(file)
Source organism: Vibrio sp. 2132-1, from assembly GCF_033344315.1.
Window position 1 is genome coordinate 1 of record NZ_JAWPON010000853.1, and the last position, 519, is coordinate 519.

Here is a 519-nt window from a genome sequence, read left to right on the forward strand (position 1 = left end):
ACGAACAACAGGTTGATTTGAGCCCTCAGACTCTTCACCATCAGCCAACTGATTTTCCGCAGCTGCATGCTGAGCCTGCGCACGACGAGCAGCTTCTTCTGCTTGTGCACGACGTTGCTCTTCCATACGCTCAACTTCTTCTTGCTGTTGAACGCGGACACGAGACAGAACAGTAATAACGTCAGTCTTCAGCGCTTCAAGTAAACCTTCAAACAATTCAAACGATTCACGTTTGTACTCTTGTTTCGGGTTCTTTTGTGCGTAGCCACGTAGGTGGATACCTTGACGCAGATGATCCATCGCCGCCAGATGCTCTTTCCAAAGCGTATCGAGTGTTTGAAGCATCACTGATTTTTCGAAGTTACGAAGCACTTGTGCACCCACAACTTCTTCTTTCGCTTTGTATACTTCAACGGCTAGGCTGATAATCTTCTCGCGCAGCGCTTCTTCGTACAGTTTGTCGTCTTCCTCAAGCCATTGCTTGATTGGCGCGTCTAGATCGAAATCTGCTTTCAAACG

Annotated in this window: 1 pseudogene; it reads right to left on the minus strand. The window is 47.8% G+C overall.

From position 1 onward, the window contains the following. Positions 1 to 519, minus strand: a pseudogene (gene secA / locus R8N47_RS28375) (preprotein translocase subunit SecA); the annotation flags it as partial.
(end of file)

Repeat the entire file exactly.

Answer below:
Source organism: Vibrio sp. 2132-1, from assembly GCF_033344315.1.
Window position 1 is genome coordinate 1 of record NZ_JAWPON010000853.1, and the last position, 519, is coordinate 519.

Here is a 519-nt window from a genome sequence, read left to right on the forward strand (position 1 = left end):
ACGAACAACAGGTTGATTTGAGCCCTCAGACTCTTCACCATCAGCCAACTGATTTTCCGCAGCTGCATGCTGAGCCTGCGCACGACGAGCAGCTTCTTCTGCTTGTGCACGACGTTGCTCTTCCATACGCTCAACTTCTTCTTGCTGTTGAACGCGGACACGAGACAGAACAGTAATAACGTCAGTCTTCAGCGCTTCAAGTAAACCTTCAAACAATTCAAACGATTCACGTTTGTACTCTTGTTTCGGGTTCTTTTGTGCGTAGCCACGTAGGTGGATACCTTGACGCAGATGATCCATCGCCGCCAGATGCTCTTTCCAAAGCGTATCGAGTGTTTGAAGCATCACTGATTTTTCGAAGTTACGAAGCACTTGTGCACCCACAACTTCTTCTTTCGCTTTGTATACTTCAACGGCTAGGCTGATAATCTTCTCGCGCAGCGCTTCTTCGTACAGTTTGTCGTCTTCCTCAAGCCATTGCTTGATTGGCGCGTCTAGATCGAAATCTGCTTTCAAACG

Annotated in this window: 1 pseudogene; it reads right to left on the minus strand. The window is 47.8% G+C overall.

From position 1 onward, the window contains the following. Positions 1 to 519, minus strand: a pseudogene (gene secA / locus R8N47_RS28375) (preprotein translocase subunit SecA); the annotation flags it as partial.